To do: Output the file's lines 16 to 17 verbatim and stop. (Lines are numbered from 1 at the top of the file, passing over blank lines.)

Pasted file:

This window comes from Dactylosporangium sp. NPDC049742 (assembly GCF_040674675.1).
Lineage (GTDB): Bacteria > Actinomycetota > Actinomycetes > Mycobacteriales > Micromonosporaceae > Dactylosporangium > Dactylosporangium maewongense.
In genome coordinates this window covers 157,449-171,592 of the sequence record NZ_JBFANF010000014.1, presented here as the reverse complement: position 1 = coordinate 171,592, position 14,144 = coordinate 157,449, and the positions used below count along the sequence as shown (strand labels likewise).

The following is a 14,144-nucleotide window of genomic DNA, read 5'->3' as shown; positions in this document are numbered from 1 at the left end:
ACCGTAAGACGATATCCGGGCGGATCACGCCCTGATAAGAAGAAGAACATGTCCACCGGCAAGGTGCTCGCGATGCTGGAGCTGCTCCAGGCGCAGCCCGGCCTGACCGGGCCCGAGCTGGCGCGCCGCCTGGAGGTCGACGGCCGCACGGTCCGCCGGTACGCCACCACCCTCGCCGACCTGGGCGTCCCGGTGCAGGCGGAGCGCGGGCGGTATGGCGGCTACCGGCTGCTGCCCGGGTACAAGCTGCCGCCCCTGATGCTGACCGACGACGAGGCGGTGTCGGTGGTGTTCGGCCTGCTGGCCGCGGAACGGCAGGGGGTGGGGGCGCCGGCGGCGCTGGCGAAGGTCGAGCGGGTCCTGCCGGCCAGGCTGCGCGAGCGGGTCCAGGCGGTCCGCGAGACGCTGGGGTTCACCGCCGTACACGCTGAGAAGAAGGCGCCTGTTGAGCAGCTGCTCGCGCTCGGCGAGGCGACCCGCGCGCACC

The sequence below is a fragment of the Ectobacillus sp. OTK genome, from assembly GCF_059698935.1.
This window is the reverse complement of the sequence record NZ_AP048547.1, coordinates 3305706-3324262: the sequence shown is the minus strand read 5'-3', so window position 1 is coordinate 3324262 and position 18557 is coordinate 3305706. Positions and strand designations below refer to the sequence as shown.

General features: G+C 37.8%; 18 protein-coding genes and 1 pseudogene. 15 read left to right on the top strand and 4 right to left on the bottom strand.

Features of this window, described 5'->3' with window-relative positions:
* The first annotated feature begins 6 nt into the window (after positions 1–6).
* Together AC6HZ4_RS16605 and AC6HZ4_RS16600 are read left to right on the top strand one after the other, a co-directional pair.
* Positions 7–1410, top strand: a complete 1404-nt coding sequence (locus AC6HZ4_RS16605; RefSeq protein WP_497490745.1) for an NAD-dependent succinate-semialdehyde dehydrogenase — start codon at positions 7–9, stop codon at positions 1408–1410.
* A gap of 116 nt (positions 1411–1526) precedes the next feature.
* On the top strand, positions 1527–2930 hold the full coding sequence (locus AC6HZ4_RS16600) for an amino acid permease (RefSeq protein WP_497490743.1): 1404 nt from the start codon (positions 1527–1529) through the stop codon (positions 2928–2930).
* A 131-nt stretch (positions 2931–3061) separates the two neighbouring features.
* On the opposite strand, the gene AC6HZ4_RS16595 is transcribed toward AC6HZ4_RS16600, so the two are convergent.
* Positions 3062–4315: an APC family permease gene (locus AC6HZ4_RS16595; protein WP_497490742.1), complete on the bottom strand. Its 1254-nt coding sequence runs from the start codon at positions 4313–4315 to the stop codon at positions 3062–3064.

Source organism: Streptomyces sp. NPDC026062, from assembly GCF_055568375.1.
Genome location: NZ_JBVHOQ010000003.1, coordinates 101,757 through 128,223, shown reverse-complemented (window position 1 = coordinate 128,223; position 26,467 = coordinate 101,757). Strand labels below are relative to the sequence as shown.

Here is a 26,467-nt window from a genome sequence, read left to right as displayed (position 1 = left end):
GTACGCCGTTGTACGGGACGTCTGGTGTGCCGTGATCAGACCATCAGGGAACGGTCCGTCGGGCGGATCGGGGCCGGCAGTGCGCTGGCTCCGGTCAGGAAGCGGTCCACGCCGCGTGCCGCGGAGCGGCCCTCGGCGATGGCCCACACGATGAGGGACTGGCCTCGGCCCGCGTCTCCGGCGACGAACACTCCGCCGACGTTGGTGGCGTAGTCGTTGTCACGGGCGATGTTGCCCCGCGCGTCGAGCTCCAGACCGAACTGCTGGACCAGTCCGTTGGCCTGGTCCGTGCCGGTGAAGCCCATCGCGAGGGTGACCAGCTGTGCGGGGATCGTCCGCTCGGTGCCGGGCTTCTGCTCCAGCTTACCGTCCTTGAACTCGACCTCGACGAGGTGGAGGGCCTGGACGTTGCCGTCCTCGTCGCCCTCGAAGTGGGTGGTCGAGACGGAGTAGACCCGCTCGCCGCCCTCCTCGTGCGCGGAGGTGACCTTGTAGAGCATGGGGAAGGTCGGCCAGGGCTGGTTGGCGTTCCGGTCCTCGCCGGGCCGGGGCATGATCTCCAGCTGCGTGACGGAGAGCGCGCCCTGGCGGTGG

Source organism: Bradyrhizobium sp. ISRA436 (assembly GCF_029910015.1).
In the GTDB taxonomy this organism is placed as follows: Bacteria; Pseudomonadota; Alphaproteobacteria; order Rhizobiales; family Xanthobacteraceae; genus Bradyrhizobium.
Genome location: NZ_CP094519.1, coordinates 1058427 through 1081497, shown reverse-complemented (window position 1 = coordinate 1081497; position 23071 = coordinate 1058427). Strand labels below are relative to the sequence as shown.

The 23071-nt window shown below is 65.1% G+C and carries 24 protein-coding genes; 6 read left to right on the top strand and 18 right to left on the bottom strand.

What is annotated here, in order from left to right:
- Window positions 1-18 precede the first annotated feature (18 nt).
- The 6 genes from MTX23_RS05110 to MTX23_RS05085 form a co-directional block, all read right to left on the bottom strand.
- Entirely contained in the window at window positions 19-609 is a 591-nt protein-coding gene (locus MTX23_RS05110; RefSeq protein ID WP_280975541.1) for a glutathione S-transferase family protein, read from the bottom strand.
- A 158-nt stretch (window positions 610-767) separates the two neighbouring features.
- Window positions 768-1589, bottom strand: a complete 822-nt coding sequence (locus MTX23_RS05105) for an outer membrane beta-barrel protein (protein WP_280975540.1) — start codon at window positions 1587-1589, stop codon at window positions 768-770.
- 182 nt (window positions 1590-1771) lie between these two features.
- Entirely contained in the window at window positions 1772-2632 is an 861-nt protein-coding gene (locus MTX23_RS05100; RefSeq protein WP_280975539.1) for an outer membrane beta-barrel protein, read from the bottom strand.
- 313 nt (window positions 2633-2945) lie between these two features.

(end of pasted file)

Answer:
* On the opposite strand, the gene AC6HZ4_RS16595 is transcribed toward AC6HZ4_RS16600, so the two are convergent.
* Positions 3062–4315: an APC family permease gene (locus AC6HZ4_RS16595; protein WP_497490742.1), complete on the bottom strand. Its 1254-nt coding sequence runs from the start codon at positions 4313–4315 to the stop codon at positions 3062–3064.